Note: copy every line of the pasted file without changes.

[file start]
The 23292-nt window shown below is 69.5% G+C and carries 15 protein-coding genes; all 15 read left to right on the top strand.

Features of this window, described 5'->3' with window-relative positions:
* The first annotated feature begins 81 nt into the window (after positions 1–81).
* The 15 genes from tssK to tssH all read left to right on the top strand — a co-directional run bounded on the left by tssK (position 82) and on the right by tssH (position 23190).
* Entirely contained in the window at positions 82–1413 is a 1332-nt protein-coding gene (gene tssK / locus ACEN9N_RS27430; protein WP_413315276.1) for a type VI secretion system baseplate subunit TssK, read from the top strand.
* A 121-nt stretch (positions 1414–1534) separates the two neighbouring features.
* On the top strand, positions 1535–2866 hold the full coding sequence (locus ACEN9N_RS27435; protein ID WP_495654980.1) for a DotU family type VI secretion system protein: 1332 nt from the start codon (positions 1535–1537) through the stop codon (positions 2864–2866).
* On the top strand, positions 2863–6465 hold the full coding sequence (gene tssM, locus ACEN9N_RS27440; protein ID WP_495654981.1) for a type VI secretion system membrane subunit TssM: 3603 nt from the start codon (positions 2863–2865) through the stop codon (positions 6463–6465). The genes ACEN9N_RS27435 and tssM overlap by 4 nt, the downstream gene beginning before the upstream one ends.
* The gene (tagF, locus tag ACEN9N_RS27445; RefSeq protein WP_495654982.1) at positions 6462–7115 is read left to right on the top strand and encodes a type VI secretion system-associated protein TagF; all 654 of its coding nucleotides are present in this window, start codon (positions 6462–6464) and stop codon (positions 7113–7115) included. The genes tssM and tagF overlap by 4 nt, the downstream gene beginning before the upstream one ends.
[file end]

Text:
The 23292-nt window shown below is 69.5% G+C and carries 15 protein-coding genes; all 15 read left to right on the top strand.

Features of this window, described 5'->3' with window-relative positions:
* The first annotated feature begins 81 nt into the window (after positions 1–81).
* The 15 genes from tssK to tssH all read left to right on the top strand — a co-directional run bounded on the left by tssK (position 82) and on the right by tssH (position 23190).
* Entirely contained in the window at positions 82–1413 is a 1332-nt protein-coding gene (gene tssK / locus ACEN9N_RS27430; protein WP_413315276.1) for a type VI secretion system baseplate subunit TssK, read from the top strand.
* A 121-nt stretch (positions 1414–1534) separates the two neighbouring features.
* On the top strand, positions 1535–2866 hold the full coding sequence (locus ACEN9N_RS27435; protein ID WP_495654980.1) for a DotU family type VI secretion system protein: 1332 nt from the start codon (positions 1535–1537) through the stop codon (positions 2864–2866).
* On the top strand, positions 2863–6465 hold the full coding sequence (gene tssM, locus ACEN9N_RS27440; protein ID WP_495654981.1) for a type VI secretion system membrane subunit TssM: 3603 nt from the start codon (positions 2863–2865) through the stop codon (positions 6463–6465). The genes ACEN9N_RS27435 and tssM overlap by 4 nt, the downstream gene beginning before the upstream one ends.
* The gene (tagF, locus tag ACEN9N_RS27445; RefSeq protein WP_495654982.1) at positions 6462–7115 is read left to right on the top strand and encodes a type VI secretion system-associated protein TagF; all 654 of its coding nucleotides are present in this window, start codon (positions 6462–6464) and stop codon (positions 7113–7115) included. The genes tssM and tagF overlap by 4 nt, the downstream gene beginning before the upstream one ends.